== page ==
Women are more apt then men to underestimate their abilities and performance at work. Add two kids to that and a few years out of the workplace and you’ve got a recipe for low career confidence. When women don’t feel confident, they don’t act. When they don’t act, they don’t feel confident. The cycle continues. My hope is that this article helps you get into action with a career you’re excited about.

Examine Your Motives for Returning to Work

What is behind your decision to return to work? Are you going back for financial reasons? Do you want more intellectual stimulation? Is there a passion you are finally ready to pursue? Get clear on why you are going back and what specifically you need to get out of this next phase in your career. Check in with yourself to ensure you feel at peace with this decision. If you aren’t sure if this is the right time or you’re feeling ambivalent about your intentions, it will show. Have the conversations necessary to get clear and get the support needed to step forward with grace.

Get Clear on a Direction

Once you’ve identified your motivations for returning to work you can take the next step which is defining what you want to do. I’ve seen it more than once: the last kid goes off to kindergarten and mom feels like she needs to start working NOW! Don’t make the mistake of frantically searching job boards and sending out tired resumes for a job you’re not sure you want to do. If you have the option, take the time to explore your next step rather than diving into a career you may regret later. This is a process and it takes time. Plus, it’s an opportunity for you to craft a career you can feel good about. Work with a career coach or counselor to weigh your needs and desires for this next phase of your life. If you feel good about your direction, you will project positivity and self-assurance moving forward.

Get Your Feet Wet

If you aren’t quite sure what you want to do or your confidence is in the basement, volunteering may be the way to go. This is a safe way to get back into the groove and provides the opportunity to try out a new industry, flex some new skills or brush up on old ones. Everyone is thrilled to have someone do stuff for free. So there. You get to be a hero and learn a thing or two. Why not?Many people wind up working at the place where they volunteered.

Freelancing is another way to go for the mom who needs income right away. It may not be exactly what you want, but it will provide extra income and experience which are both confidence boosters. Volunteering and freelancing allow you to ease back into the work world and test the waters. There’s nothing to lose.

Educate Yourself

Did you know women are less likely than men to feel they are qualified for a promotion? It’s like we feel we have to know EVERYTHING before we’re capable doing anything. Not so. Knowing that we don’t have to know everything can help, but sometimes we just feel better when we know more. So, after you’ve figured out what you want to do, how about taking a class? Sometimes a class is all we need to feel like, “Oh ya, I got this”. Many women I know returning to work feel like the world has passed them by. They feel like they’ve been out too long and too much has changed. A class can put this into perspective and help you feel like you are back in the game.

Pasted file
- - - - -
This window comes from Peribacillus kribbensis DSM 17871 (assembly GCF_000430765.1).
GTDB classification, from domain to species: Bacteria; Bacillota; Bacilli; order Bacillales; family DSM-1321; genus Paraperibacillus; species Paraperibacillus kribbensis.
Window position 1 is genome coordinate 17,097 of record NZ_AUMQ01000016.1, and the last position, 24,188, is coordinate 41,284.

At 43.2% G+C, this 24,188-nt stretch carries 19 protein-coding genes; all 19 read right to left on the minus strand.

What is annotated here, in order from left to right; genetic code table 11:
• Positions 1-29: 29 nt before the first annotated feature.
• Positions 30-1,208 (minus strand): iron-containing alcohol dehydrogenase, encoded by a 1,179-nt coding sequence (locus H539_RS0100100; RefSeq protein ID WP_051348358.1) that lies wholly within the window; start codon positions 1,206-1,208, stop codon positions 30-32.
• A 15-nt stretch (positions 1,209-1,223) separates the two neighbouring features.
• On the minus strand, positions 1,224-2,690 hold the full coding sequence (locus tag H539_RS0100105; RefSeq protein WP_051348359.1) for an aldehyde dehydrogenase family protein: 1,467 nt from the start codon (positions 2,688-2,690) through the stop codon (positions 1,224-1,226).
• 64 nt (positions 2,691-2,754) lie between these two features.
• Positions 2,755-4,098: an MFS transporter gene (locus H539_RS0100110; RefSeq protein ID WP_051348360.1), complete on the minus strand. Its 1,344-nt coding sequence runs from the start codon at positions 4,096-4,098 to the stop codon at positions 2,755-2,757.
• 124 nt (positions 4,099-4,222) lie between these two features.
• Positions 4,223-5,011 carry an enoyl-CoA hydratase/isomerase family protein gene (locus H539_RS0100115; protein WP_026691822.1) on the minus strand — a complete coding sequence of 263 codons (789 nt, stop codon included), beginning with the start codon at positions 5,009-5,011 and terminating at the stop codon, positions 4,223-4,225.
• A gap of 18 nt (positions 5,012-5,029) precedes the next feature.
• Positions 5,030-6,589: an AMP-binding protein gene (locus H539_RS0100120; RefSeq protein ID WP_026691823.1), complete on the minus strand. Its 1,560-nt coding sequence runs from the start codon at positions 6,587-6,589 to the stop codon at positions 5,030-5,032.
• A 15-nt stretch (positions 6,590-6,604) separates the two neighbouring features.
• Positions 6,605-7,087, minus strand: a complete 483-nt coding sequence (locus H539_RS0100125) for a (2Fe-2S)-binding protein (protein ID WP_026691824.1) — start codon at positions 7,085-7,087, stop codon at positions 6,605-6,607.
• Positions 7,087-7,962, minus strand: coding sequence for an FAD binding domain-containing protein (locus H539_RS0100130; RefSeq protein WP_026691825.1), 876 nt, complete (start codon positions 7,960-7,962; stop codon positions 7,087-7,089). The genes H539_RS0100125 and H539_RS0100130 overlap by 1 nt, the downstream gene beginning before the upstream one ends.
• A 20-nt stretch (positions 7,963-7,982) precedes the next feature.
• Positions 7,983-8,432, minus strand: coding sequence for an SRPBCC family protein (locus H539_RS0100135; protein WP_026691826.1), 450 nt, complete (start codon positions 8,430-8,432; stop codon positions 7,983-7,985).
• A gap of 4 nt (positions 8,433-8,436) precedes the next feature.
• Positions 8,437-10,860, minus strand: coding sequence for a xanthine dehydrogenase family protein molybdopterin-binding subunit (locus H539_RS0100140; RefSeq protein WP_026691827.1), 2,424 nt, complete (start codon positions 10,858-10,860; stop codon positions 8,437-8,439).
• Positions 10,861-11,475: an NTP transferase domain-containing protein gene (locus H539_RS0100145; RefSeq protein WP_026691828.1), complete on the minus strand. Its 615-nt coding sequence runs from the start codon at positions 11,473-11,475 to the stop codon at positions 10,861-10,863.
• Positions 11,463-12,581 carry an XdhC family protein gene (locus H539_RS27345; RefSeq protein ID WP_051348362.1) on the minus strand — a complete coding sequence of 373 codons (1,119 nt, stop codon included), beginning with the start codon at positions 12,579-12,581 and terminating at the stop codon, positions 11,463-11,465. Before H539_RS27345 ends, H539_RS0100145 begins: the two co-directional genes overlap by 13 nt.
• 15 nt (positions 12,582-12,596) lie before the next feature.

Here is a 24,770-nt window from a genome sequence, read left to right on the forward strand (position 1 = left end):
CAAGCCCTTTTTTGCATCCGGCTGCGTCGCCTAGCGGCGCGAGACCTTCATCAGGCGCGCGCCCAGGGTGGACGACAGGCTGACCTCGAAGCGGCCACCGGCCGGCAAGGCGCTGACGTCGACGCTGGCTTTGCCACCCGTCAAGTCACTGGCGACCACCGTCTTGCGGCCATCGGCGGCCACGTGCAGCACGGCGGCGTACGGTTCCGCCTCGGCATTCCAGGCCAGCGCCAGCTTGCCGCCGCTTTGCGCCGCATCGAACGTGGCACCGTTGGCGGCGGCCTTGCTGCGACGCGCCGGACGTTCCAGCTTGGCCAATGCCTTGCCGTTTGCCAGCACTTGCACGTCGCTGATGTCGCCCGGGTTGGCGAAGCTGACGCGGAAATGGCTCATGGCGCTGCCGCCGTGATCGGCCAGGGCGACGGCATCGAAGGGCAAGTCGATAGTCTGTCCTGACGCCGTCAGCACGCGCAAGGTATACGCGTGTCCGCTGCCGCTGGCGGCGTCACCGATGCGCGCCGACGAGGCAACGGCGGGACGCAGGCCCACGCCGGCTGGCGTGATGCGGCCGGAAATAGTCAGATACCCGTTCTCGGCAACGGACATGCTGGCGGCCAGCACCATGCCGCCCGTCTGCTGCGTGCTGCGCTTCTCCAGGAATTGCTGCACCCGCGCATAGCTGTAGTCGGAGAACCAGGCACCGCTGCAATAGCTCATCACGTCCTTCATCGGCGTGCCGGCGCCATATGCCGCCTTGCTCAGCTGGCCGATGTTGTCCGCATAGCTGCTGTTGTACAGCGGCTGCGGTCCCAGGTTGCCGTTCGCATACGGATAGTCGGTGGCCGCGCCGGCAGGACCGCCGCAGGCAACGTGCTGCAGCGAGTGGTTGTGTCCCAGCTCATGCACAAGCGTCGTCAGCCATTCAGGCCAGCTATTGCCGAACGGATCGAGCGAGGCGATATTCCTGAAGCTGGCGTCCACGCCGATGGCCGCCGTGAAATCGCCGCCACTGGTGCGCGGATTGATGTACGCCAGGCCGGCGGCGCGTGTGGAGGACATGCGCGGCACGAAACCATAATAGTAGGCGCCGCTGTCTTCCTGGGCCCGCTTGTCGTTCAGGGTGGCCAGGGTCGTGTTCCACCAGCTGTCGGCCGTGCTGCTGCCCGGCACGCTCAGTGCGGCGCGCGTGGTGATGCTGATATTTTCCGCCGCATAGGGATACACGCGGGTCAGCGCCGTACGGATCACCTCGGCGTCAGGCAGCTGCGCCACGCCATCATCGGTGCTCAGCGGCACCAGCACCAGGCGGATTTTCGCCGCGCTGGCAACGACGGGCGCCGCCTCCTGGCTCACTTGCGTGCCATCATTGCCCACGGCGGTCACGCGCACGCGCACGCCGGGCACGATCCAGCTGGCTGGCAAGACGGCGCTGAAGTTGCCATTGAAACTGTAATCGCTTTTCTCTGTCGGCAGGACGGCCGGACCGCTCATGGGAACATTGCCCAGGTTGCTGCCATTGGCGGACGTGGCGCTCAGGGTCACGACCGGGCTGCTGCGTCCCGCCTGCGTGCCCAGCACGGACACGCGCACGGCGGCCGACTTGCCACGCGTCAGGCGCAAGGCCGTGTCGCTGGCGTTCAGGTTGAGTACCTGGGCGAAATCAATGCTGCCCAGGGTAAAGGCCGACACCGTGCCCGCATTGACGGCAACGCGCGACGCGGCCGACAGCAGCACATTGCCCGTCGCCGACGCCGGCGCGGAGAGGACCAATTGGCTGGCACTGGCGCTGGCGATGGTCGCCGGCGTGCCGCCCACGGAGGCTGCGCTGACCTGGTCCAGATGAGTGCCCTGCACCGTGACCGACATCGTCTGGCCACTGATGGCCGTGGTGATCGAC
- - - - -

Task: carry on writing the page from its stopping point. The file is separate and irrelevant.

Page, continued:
Begin Having Business Conversations

Next time you are in a conversation, feel free to move the topic over to career or business. Beginning to engage in these conversations gets our brains in motion. Plus it connects us to others in a different way that can lead to networking opportunities and other career ideas. I also encourage clients to begin informational interviewing. Go talk to someone who is doing what you want to do. Connect with other moms who have successfully transitioned back to work. Ask what they did. Women are great this way and are more than happy to help other women do the same. The conversations will be inspiring at best and illuminating at worst.

Join Professional Organizations/Networking Groups

If taking classes isn’t your thing, perhaps joining a professional organization is. Professional organizations meet regularly and have annual conferences. They usually have the latest trends and updates in your field of interest. Attending these types of meetings is a great introduction into the world of networking. If your schedule is making it hard to get to meetings, you can begin by joining professional groups on LinkedIn. This will get you into the conversation with other professionals in your field. Don’t shy away from setting up phone conversations to reach out to some of the people you’ve connected with on-line. Soon you will be feeling more in touch and more connected.

Don’t Apologize for Taking the Time to Raise Your Children

We’ve all heard Oprah say it, “Being a stay-at-home mom is the most difficult job there is!” So why is it that those of us who have chosen this path feel so insecure? Regardless if you chose to stay home or go back to work, all women struggle with this decision and none of us need to apologize. We do what we have to do. Staying home while your children are young is a courageous and loving thing. Own it. The principal reason we didn’t return to work wasn’t because we wanted to wear yoga pants all day. It was because we had the opportunity and made sacrifices to be able to stay home. That’s a decision to be proud of. 

The bottom line is we need to take action. I urge you today to just do something small: have a conversation with someone, do some research, join a professional society, talk to a career professional. Taking these small steps will get you back to work with your head held high.

If you would like to feel happier at work, contact Careerfulness for a free consultation.

Written by Pam Farone.  www.careerfulness.com